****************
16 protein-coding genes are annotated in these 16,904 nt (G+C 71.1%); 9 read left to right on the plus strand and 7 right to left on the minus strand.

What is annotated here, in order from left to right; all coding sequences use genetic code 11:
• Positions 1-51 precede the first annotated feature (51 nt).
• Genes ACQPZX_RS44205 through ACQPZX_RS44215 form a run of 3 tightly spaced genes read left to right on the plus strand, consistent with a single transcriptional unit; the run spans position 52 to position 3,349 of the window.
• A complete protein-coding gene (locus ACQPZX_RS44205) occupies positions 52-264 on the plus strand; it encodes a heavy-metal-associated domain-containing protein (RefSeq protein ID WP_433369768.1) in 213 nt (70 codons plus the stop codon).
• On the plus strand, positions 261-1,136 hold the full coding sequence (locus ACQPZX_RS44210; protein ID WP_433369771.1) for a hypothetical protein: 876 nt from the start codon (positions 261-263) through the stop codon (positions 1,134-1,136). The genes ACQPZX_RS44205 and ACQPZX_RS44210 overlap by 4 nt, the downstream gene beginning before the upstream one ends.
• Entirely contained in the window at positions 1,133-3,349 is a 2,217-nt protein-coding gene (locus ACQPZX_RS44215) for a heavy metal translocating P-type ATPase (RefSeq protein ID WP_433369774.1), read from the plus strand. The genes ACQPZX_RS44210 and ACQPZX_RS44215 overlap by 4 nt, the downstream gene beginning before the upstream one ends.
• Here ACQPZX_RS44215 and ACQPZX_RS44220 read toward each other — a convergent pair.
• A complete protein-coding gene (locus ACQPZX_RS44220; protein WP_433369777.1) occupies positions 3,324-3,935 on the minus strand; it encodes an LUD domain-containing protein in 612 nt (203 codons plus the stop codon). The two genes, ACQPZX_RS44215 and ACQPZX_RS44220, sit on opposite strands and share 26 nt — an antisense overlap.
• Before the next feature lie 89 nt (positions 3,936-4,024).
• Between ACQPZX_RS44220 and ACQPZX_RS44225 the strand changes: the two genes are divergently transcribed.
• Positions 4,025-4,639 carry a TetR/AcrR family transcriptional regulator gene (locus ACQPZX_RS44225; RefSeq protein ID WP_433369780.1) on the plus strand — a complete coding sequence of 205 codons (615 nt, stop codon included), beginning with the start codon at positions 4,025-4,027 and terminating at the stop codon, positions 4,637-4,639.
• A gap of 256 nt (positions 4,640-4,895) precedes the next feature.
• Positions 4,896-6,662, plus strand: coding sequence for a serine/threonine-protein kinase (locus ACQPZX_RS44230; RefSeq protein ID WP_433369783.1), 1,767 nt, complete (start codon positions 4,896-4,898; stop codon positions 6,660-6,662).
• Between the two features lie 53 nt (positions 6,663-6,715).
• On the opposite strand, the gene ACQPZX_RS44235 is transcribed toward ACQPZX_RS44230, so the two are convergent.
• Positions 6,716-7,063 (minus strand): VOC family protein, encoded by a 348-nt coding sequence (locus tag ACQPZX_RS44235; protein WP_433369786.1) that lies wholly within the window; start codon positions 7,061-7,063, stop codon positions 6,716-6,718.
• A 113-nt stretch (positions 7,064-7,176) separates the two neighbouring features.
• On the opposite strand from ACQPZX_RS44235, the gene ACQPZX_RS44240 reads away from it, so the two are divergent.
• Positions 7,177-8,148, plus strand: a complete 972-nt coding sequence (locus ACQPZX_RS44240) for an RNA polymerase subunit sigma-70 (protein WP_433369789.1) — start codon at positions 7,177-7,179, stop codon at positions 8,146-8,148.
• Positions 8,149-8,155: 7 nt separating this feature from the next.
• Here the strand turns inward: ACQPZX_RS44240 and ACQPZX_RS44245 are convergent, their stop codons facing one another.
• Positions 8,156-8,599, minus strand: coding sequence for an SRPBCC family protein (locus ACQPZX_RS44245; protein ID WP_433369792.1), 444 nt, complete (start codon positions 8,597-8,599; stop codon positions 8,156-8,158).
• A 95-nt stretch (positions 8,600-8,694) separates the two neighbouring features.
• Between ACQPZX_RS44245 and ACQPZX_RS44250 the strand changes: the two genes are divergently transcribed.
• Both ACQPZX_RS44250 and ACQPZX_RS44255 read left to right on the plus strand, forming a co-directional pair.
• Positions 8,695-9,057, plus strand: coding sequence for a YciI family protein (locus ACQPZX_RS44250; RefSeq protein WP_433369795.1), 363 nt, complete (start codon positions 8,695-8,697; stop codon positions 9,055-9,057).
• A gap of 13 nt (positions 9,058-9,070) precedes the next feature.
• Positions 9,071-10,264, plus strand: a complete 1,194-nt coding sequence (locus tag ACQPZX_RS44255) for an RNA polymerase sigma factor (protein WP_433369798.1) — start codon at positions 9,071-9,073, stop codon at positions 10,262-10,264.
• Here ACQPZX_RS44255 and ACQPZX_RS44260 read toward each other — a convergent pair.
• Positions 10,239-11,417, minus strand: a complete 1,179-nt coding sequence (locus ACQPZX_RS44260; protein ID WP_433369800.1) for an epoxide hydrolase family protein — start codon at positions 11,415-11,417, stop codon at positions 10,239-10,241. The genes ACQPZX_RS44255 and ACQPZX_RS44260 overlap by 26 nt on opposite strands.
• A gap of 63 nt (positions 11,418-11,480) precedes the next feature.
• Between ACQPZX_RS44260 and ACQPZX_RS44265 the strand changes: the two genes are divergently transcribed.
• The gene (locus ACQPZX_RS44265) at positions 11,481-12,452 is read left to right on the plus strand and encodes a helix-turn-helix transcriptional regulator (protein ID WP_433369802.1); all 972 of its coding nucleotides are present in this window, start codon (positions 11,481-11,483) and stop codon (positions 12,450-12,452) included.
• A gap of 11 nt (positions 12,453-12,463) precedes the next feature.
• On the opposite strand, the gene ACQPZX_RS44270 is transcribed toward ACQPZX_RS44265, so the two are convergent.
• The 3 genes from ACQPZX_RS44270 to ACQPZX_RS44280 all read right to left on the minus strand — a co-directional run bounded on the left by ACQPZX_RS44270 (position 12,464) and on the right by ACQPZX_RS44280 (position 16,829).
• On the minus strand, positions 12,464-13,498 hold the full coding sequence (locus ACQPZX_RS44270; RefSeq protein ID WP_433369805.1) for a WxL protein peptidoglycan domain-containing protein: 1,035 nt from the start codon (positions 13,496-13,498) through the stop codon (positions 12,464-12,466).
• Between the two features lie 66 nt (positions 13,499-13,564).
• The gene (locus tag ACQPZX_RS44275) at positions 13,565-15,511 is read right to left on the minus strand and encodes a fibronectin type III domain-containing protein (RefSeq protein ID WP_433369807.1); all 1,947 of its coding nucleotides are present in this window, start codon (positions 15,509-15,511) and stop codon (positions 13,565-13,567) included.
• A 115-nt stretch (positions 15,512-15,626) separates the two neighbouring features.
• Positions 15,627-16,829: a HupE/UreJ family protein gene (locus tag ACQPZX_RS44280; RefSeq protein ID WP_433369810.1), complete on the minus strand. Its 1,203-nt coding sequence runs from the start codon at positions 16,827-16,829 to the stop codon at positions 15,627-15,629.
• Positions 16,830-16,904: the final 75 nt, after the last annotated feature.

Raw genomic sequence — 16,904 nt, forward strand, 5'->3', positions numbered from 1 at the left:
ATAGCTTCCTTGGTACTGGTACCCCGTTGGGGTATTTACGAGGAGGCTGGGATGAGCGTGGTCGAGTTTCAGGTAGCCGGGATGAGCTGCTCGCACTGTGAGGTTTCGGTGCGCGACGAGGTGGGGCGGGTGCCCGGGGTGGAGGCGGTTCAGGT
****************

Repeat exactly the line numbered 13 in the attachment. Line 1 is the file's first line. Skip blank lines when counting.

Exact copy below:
• A gap of 256 nt (positions 4,640-4,895) precedes the next feature.